SXSW Film Review: Upgrade
Cyberpunk action thriller has a few hidden features
By Richard Whittaker,
9:54PM, Mon. Mar. 19, 2018
Science fiction has long posited the idea of the ghost in the machine, Arthur C. Clarke's term for the consciousness in the computer, AI before AI was a thing. But what, asks cyberpunk action-thriller Upgrade, if it's the human mind that's the virtual specter?
While it's known for horror, Blumhouse has been built on experimentation and diversity. However, its BH Tilt sub-label was founded in 2014 to extend its portfolio even further; now revamped through a deal with Neon, the imprint is pushing even more boundaries. With SXSW Midnighter audience award Upgrade, it is definitely taking some creative risks.
First up, it's a near-future, cyberpunk-tinged tale, which (bar Blade Runner and The Matrix) has a spotty track record at the box office. Moreover, Insidious creator Leigh Whannell's script has been sitting around since at least 2010, and was even announced in 2013 as a follow-up to Predestination for the Spierig brothers.
Finally, Whannell pulled the trigger on the script himself, which was probably a good idea to hit the tone he wanted for a story that is intended to leave the audience uneasy.
Logan Marshall-Green (The Invitation) is Grey Trace, the unwillingly cyber-enhanced protagonist, left paralyzed after a seemingly deliberate car crash and attack by a heavily and unusually armed gang (headed with freezing charm by Benedict Hardie). An analog guy in a digital age, a hot rod grease monkey in a world of self-driving cars, his path to mobility and revenge comes from an Elon Musk-esque technocrat (Harrison Gilbertson) and an implanted chip that will seal the gap between the two severed sides of his spinal cord. Which seems fine until the chip (named STEM) starts talking to Grey (in the voice of Simon Maiden).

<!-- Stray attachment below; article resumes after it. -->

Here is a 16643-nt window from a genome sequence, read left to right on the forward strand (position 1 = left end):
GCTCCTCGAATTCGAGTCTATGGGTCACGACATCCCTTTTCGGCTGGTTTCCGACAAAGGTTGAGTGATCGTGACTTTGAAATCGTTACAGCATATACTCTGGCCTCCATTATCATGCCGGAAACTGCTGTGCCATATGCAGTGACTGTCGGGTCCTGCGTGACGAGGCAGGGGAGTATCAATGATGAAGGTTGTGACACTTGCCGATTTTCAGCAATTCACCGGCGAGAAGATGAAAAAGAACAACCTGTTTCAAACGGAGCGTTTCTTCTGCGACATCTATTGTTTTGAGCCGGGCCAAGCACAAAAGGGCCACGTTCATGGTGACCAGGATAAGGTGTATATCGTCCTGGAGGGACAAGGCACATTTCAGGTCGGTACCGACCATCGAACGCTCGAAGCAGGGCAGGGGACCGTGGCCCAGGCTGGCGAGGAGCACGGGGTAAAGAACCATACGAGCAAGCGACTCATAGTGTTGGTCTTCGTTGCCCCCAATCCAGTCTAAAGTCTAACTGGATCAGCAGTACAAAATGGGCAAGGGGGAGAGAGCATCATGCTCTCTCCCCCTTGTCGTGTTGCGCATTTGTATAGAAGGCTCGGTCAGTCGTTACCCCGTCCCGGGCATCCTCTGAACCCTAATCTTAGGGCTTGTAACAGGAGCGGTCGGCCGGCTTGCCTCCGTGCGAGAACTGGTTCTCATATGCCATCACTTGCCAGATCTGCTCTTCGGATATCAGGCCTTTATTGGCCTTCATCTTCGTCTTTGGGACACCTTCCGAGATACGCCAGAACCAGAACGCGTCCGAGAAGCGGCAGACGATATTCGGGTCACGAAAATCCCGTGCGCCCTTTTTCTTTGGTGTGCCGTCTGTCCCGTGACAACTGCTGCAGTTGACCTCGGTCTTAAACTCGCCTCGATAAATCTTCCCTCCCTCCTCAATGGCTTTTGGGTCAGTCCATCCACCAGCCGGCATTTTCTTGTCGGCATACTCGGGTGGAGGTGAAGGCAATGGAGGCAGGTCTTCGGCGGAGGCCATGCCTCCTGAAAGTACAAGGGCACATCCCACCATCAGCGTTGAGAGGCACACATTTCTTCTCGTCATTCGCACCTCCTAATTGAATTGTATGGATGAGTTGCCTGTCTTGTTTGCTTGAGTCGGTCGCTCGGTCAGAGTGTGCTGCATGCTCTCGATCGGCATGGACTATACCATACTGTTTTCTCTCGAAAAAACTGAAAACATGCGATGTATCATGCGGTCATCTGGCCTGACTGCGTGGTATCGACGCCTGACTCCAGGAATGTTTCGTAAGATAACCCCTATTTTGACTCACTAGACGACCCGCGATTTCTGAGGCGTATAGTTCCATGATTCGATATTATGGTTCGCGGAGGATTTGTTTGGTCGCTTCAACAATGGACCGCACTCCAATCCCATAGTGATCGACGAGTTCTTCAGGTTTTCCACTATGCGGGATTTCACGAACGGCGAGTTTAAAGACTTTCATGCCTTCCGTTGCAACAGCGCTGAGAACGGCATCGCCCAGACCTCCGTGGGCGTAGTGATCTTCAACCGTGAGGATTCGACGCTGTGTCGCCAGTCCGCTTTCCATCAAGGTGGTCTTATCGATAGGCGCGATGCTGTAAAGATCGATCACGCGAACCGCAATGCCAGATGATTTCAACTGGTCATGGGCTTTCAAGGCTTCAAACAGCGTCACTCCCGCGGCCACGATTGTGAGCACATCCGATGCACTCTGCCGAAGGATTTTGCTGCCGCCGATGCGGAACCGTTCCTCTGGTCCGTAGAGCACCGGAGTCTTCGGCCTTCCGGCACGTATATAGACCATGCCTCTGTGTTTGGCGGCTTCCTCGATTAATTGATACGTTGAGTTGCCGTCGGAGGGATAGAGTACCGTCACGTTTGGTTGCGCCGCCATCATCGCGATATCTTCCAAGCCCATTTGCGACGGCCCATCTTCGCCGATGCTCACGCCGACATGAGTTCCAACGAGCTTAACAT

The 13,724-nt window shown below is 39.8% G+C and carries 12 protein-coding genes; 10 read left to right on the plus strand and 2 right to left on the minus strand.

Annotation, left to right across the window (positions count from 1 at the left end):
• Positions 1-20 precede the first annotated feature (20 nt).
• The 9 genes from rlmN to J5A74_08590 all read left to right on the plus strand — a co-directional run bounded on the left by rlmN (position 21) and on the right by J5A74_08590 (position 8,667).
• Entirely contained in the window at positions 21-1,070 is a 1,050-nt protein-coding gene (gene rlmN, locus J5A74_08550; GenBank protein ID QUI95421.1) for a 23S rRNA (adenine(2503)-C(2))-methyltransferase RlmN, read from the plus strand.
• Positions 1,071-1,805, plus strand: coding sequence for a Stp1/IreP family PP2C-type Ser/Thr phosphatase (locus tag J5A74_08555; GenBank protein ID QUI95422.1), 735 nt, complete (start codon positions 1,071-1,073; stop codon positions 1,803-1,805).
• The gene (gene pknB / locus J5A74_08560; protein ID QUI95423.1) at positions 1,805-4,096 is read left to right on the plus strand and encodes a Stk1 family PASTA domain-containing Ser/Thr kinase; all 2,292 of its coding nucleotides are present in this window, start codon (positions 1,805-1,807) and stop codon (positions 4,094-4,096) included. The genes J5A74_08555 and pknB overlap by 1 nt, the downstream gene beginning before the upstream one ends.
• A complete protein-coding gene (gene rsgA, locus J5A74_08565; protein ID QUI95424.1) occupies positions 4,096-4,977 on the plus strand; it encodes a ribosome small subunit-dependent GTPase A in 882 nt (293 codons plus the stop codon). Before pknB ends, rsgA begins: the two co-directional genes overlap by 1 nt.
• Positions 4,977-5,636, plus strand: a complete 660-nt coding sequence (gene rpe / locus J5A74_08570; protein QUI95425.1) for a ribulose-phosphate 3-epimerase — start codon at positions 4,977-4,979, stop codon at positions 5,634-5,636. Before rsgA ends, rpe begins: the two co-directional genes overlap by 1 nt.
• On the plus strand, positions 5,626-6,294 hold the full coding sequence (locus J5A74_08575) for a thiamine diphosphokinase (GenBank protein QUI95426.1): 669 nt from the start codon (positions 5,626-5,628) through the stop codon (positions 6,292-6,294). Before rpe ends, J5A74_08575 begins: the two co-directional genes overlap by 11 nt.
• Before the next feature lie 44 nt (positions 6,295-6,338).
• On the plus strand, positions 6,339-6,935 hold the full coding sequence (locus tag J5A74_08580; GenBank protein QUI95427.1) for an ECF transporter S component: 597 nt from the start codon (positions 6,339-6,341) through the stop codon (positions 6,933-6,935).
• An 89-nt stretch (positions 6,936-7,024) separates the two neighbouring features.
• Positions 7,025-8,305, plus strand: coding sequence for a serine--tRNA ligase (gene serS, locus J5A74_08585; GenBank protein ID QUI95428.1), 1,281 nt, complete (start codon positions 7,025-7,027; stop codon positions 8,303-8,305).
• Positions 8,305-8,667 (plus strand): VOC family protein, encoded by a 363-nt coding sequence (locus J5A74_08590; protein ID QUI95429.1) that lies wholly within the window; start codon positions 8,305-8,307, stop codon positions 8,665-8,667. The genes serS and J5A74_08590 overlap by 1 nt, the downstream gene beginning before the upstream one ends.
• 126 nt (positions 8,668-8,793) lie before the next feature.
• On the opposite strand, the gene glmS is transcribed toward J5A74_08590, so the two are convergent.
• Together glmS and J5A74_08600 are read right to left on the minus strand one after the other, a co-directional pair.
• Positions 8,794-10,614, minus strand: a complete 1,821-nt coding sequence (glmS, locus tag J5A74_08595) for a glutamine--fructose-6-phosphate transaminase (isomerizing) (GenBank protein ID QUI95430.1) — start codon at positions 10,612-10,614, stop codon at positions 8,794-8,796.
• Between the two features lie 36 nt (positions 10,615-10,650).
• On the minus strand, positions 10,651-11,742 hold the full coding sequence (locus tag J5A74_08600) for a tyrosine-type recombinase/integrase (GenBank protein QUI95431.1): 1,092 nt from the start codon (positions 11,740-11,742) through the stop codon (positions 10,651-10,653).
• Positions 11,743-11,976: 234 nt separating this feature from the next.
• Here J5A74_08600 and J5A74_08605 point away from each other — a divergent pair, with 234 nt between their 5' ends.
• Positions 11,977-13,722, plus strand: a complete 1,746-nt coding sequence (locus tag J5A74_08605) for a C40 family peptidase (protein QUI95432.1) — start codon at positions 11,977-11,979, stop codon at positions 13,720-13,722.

There's a moral ambiguity at the heart of Upgrade that plays to Whannell's strengths as a writer; after all, his Saw franchise was built around asking if the victims were worse people than a man who built death traps as machines of penance. But here the ambiguity is about complicity: As the newly refurbed Grey finds himself facing down augmented mercenaries, he hands control of his body to STEM, resulting in some of the most ingeniously shot close-combat action sequences of the last few years. But just because STEM is the one handing out the beat-downs, does that really let the man in the head off the hook? It's an interesting enigma, and one Whannell dances around without ever providing clear answers.
Those fights (the big and easy selling point of the movie) deliberately sit at odds with the rest of the story, which is really about a man drowning in his sorrow, never really capable of restarting his life. It's a mournful tone that may catch crowds seeking 90 minutes of rock 'em sock 'em slobberknocker off guard. Whannell clearly nods to Robocop in his tale of a man caught in a machine, but his near-future is more like Rollerball in its bleakness. For the ambition alone, it's worth the watch; for its daring approach, and another effortless depiction of a broken soul from Marshall-Green, it's definitely worth freeing up space in your wetware.
Midnighters, World Premiere